Who is care farming for?

Anyone with a defined need can benefit from care farming. A defined need could be a clinical diagnosis, a social care need or an educational need.

Care farms often provide services for:

Around 400 care farms provide an estimated total of 10,200 places per week across the UK. Care farming is becoming more widely recognised as an effective service by health, specialist education and social care commissioners. 

All sorts of organisations refer people to care farms – from social services, community mental health teams, schools, Pupil Referral Units (PRUs) and Alternative Provision Institutions (APIs) to GPs, probation services and families.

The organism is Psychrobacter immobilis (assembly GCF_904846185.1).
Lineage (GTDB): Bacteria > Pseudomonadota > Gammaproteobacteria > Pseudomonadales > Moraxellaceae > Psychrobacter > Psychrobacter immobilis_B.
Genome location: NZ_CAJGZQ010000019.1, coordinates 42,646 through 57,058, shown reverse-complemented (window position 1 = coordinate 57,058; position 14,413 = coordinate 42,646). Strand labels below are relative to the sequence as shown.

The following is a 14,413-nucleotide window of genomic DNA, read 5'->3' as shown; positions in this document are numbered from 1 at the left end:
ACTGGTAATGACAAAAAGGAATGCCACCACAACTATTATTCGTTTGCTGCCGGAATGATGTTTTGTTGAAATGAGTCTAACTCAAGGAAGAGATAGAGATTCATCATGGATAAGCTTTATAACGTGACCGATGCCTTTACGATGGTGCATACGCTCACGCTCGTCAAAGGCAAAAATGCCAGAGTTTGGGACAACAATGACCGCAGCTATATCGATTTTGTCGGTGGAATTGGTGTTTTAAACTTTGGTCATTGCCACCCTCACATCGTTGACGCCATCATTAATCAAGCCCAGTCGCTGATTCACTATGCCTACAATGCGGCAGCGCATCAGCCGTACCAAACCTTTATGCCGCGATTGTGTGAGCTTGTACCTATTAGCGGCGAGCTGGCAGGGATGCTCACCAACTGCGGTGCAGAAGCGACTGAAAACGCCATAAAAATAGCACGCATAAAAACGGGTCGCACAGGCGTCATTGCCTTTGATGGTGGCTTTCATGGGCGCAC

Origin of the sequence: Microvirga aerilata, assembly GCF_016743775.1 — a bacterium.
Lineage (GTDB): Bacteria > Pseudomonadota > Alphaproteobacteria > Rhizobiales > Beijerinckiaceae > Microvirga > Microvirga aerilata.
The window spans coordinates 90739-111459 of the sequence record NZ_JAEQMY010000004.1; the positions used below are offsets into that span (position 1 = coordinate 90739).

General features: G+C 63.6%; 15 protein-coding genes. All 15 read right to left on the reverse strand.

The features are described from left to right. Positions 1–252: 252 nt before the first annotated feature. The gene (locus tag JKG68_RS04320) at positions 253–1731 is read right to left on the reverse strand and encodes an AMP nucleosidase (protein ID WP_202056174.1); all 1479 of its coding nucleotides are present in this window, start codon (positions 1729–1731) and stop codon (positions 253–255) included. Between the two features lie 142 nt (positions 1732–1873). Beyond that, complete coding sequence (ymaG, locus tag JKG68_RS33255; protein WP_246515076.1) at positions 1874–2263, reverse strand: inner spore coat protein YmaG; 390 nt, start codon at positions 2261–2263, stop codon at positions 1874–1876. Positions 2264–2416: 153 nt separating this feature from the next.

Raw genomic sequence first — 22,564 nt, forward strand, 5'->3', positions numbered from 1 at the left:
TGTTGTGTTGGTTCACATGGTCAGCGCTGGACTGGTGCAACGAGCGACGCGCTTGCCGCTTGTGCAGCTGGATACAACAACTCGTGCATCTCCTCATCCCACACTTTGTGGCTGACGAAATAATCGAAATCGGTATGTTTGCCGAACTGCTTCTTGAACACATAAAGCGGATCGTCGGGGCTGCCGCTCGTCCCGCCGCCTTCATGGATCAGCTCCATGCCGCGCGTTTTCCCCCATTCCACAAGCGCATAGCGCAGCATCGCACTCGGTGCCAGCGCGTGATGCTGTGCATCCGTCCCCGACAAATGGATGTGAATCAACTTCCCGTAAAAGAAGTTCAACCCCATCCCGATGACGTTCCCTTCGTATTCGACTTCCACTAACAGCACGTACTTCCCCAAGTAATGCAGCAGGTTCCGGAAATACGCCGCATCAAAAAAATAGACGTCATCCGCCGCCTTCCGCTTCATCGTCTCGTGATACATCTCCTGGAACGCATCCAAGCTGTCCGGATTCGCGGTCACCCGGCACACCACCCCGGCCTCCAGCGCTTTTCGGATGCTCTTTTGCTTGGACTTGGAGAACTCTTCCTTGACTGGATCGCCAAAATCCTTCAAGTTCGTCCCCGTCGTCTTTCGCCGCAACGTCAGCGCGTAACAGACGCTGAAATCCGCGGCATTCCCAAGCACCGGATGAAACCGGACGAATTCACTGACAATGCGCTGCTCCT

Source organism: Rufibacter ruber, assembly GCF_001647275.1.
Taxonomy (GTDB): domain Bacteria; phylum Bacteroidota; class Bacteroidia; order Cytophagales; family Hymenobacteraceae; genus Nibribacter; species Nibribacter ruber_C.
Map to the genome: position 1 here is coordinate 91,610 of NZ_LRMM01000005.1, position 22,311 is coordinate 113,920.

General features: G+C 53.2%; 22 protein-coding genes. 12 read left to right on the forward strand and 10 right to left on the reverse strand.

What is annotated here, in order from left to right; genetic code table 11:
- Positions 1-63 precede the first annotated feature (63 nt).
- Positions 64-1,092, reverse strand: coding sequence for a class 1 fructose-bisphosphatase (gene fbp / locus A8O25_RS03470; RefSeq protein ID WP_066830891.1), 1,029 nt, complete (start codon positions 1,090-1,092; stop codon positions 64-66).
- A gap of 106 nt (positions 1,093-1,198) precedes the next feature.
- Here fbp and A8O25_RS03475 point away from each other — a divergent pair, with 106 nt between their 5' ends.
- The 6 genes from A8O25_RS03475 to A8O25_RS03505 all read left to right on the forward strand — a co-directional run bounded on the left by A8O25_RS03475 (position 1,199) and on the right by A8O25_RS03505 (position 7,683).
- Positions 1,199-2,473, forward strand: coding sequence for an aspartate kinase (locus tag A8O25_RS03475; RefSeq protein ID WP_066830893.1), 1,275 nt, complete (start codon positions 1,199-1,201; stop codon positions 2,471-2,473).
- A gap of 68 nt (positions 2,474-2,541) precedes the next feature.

Find out more about different care farming services and how they help people.

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Care farming is a good thing in lots of different ways. Find out how it helps service users, health and social care providers, farmers and wider society. 

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Care farming is a powerful mix of nature, social interaction and meaningful farming activity. Understand why care farming changes people's lives.

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